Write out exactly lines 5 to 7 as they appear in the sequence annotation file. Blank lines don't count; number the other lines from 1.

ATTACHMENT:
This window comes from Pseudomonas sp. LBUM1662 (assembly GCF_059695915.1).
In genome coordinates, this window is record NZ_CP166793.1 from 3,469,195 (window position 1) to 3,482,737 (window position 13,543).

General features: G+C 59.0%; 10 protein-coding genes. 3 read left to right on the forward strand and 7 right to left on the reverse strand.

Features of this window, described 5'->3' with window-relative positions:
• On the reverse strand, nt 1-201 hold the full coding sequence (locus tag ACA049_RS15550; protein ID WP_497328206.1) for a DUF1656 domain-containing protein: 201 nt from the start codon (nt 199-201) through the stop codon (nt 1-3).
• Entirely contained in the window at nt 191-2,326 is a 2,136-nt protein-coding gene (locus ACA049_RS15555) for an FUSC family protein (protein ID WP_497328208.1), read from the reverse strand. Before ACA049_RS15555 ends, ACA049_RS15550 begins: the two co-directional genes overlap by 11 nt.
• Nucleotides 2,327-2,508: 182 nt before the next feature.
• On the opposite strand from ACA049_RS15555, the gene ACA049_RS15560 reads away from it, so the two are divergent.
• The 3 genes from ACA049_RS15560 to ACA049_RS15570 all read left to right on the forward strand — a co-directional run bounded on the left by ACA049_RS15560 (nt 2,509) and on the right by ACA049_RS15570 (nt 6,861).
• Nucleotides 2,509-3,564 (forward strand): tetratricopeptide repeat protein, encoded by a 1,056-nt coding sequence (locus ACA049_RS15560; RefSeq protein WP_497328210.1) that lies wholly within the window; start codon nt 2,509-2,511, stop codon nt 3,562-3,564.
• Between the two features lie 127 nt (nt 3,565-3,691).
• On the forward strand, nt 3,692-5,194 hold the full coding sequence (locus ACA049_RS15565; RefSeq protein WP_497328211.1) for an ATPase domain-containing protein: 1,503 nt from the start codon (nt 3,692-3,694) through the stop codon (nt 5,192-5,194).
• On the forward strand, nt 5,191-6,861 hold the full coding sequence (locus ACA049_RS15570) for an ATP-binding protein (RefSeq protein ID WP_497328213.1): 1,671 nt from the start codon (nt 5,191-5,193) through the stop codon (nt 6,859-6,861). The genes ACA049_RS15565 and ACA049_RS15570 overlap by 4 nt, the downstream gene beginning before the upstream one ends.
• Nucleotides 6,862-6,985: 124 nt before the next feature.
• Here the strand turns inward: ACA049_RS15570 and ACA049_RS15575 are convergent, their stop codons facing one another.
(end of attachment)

• On the reverse strand, nt 1-201 hold the full coding sequence (locus tag ACA049_RS15550; protein ID WP_497328206.1) for a DUF1656 domain-containing protein: 201 nt from the start codon (nt 199-201) through the stop codon (nt 1-3).
• Entirely contained in the window at nt 191-2,326 is a 2,136-nt protein-coding gene (locus ACA049_RS15555) for an FUSC family protein (protein ID WP_497328208.1), read from the reverse strand. Before ACA049_RS15555 ends, ACA049_RS15550 begins: the two co-directional genes overlap by 11 nt.
• Nucleotides 2,327-2,508: 182 nt before the next feature.